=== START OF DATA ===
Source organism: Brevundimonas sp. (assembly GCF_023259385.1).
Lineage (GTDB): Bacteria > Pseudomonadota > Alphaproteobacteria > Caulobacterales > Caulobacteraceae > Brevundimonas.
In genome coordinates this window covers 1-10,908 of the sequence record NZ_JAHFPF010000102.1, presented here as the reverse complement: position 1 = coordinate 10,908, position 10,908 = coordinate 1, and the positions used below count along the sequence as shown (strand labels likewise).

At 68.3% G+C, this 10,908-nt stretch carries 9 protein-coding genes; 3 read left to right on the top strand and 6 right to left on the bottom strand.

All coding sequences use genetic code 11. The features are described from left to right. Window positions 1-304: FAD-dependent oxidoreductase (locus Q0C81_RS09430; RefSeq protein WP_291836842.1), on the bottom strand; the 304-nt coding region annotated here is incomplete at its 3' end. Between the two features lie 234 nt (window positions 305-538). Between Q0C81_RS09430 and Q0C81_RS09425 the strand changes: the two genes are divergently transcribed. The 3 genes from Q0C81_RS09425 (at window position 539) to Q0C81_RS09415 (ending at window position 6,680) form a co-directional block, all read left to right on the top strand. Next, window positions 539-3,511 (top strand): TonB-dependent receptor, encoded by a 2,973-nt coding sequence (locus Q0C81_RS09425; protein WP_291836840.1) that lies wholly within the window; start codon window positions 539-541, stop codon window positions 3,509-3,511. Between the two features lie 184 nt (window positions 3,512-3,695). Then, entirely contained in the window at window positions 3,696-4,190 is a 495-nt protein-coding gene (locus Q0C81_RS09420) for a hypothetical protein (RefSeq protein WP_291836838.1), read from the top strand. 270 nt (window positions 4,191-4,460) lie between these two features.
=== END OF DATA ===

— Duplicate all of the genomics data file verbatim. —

Source organism: Brevundimonas sp. (assembly GCF_023259385.1).
Lineage (GTDB): Bacteria > Pseudomonadota > Alphaproteobacteria > Caulobacterales > Caulobacteraceae > Brevundimonas.
In genome coordinates this window covers 1-10,908 of the sequence record NZ_JAHFPF010000102.1, presented here as the reverse complement: position 1 = coordinate 10,908, position 10,908 = coordinate 1, and the positions used below count along the sequence as shown (strand labels likewise).

At 68.3% G+C, this 10,908-nt stretch carries 9 protein-coding genes; 3 read left to right on the top strand and 6 right to left on the bottom strand.

All coding sequences use genetic code 11. The features are described from left to right. Window positions 1-304: FAD-dependent oxidoreductase (locus Q0C81_RS09430; RefSeq protein WP_291836842.1), on the bottom strand; the 304-nt coding region annotated here is incomplete at its 3' end. Between the two features lie 234 nt (window positions 305-538). Between Q0C81_RS09430 and Q0C81_RS09425 the strand changes: the two genes are divergently transcribed. The 3 genes from Q0C81_RS09425 (at window position 539) to Q0C81_RS09415 (ending at window position 6,680) form a co-directional block, all read left to right on the top strand. Next, window positions 539-3,511 (top strand): TonB-dependent receptor, encoded by a 2,973-nt coding sequence (locus Q0C81_RS09425; protein WP_291836840.1) that lies wholly within the window; start codon window positions 539-541, stop codon window positions 3,509-3,511. Between the two features lie 184 nt (window positions 3,512-3,695). Then, entirely contained in the window at window positions 3,696-4,190 is a 495-nt protein-coding gene (locus Q0C81_RS09420) for a hypothetical protein (RefSeq protein WP_291836838.1), read from the top strand. 270 nt (window positions 4,191-4,460) lie between these two features.